Jewish Australian Speculative Fiction Event

by Sevgi Osman

After reading The Time of The Ghosts by Gillian Polack, I decided to participate in an event organized by my lecturers, where Jewish Australian authors gathered and talked about speculative fiction, specifically Jewish Australian speculative fiction. Since I was very interested in getting to know the author herself and what motivated her to write the book, I decided to listen, take notes, and afterwards write a blog post.

The event started with everyone introducing themselves. Gillian Polack started introducing herself by saying that as an author, she wrote eleven books. Next, Jack Dann introduced himself as someone who wrote over 75 books and won many awards which I found very impressive. Jason Franks introduced himself as an author who was born in South Africa but went to Australia later. Nonetheless, he wrote books that had a considerable number of Australian words in it, which is why he considers himself a Jewish Australian writer. Lastly, Rivqa Rafael, also a Jewish Australian writer, said that she has only written short stories and is an award-winner. She also studied psychology as well. Looking at all authors in one, they’re all very diverse but have one thing in common: writing Jewish Australian speculative fiction!

After the introductions were over, the lecturers of my Blogging Australian Speculative Fiction class asked the first question, which is: Do you, as an Australian speculative writer, see yourself as Jewish-Australian? Polack started by saying that she does see herself as Jewish Australian but had an identity struggle at first. Dann answers by telling us how he can consider himself Jewish Australian even though he is an Atheist. The other two writers, Franks and Rafael, also see themselves as specifically Jewish Australian although Franks didn’t consider himself to be that until he lived there and had also moved around (living, for example, in Japan for a time) and didn’t see himself as Jewish until recently.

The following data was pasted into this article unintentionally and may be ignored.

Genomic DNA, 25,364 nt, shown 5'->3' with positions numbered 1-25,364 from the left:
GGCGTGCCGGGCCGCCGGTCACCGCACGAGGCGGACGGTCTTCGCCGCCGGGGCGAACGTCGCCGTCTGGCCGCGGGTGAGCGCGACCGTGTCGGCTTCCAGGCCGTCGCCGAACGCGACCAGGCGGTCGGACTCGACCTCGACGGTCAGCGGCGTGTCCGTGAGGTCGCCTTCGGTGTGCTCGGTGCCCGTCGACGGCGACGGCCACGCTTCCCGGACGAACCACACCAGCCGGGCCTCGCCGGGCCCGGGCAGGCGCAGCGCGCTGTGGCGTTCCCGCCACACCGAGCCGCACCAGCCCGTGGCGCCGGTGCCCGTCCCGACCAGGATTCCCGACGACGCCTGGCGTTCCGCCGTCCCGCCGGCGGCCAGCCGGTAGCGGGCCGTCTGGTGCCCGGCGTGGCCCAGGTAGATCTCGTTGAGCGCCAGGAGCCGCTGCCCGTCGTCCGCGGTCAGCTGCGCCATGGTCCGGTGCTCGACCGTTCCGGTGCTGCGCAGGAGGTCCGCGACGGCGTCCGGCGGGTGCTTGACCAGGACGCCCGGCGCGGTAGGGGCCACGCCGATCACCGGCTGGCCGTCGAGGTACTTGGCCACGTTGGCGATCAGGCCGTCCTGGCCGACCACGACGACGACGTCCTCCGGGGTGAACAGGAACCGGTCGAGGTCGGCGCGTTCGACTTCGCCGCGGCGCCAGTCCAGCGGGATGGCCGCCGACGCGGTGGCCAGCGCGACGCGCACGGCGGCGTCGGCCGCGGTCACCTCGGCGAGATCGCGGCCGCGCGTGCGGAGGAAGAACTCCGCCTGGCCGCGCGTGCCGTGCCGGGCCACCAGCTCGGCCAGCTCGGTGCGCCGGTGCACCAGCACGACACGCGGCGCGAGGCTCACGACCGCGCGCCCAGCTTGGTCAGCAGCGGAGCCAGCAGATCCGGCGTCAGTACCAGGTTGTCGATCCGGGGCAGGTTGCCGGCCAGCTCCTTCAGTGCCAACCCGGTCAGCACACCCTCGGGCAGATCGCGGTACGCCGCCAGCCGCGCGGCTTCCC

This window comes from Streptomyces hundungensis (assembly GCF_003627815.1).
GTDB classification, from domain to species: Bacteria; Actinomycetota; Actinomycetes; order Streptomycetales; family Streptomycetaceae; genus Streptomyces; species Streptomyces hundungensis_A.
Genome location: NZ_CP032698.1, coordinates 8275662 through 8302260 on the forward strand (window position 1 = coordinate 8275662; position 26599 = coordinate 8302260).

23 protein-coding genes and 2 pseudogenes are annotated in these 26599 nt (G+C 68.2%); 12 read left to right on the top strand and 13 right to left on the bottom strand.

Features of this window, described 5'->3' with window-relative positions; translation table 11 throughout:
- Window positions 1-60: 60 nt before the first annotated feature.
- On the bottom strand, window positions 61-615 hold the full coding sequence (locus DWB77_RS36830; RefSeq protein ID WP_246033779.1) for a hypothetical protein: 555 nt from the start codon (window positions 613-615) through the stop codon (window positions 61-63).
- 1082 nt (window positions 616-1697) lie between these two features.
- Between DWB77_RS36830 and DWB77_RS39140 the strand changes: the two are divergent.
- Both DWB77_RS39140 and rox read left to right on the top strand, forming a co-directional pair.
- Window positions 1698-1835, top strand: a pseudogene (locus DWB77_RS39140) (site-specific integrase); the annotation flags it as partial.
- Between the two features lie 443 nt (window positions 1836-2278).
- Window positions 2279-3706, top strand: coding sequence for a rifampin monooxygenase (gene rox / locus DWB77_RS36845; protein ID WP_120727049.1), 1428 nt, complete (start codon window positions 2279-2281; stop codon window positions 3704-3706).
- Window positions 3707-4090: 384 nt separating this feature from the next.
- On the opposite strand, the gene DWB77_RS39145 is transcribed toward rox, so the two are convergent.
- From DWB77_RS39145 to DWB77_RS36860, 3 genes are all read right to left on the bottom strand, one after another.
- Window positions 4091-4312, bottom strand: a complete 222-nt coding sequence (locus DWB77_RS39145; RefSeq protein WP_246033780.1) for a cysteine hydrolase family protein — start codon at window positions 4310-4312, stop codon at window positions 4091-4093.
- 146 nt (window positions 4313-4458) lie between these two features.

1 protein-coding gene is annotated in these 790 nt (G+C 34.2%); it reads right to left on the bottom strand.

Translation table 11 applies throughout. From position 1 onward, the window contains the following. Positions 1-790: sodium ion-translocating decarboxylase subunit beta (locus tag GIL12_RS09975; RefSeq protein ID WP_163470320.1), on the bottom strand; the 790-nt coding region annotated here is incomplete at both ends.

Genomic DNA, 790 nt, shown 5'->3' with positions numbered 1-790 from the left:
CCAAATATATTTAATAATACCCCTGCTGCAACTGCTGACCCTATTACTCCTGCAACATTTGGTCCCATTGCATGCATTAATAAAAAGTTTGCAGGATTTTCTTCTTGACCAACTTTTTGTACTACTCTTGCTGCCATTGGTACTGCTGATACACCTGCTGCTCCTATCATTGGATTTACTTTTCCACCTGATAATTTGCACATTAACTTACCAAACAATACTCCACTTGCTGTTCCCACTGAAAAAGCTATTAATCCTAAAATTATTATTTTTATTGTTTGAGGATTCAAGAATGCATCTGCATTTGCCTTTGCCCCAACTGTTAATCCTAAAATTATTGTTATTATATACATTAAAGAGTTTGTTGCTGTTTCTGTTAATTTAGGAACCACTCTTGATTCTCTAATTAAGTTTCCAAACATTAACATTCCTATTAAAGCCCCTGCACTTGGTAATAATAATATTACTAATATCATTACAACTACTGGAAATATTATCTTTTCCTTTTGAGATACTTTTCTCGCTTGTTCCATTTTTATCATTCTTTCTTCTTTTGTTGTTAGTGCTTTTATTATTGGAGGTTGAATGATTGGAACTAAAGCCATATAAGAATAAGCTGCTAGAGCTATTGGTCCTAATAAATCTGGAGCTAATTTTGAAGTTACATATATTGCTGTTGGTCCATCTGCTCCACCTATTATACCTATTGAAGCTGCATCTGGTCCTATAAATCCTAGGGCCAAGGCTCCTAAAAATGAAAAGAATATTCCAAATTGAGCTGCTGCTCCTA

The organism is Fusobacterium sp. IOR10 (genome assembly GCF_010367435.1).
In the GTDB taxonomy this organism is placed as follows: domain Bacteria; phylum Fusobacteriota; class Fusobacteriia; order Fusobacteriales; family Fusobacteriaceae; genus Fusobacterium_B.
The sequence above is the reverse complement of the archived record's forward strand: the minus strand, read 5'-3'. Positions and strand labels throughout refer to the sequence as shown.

Continuing the discussion, the question of how they deal with critique because of being a Jewish writer and what makes being a Jewish writer so different arose. Gillian Polack had to deal with bullying while growing up because of being Jewish. For her, writing speculative fiction means that she can express her feelings through telling stories. She was taught to tell stories, for example, about family history; what happened to her ancestors. They all agree that by writing Jewish speculative fiction one can improve the world a little bit more, because there is always someone out there who is going to relate to the stories and learn from it. Then there is Jack Dann, whose writing is not all Jewish-themed but he sees it as an overall exploration. At first he didn’t start writing about Judaism because he felt like he was in danger for being Jewish. He thought that if people perceived him as a Jew, they were going to point a gun at him. All four of these creative authors explain that they see Jewish speculative fiction as approaching tragedy through the realms of fantasy and science fiction.

Rivqa Rafael mentioned that Polack’s writing is a mirror to her experience, that she writes her stories by remembering her past. Gillian Polack has mentioned that she didn’t have it easy growing up: she was being put on the spot as a Jewish author, people have asked her to deny the Holocaust and bothered her since she was of a very young age. As a medievalist, Polack had to answer quite a lot of weird and antisemitic accusations, for example that she supposedly “drinks babies blood”, or killed Christ. As difficult as it may have been from a young age, Polack does not let others make her feel uncomfortable for being Jewish. She sees her writing as therapeutic and wants to share her life through fiction.

All in all, speculative fiction is now breaking boundaries and awards are being presented, which makes Jewish Australian writers more visible. All four of these Jewish Australian authors share a mutual opinion about their writing: it is the journey to discovery, especially since it is also a part of a Jewish cultural tradition to tell stories and use humour to talk about hurtful things to cope with their past. But all authors are unique and never write in the same forms, they all share their different experiences and put them into little stories for others to read and relate. This was an overall wholesome event and I enjoyed listening to successful authors talk about their work and share their thoughts on Jewish Australian writing. By having read The Time of The Ghosts and seen where these Jewish Australian authors got their motivation to write from, I am looking forward to reading more Australian speculative fiction in the future.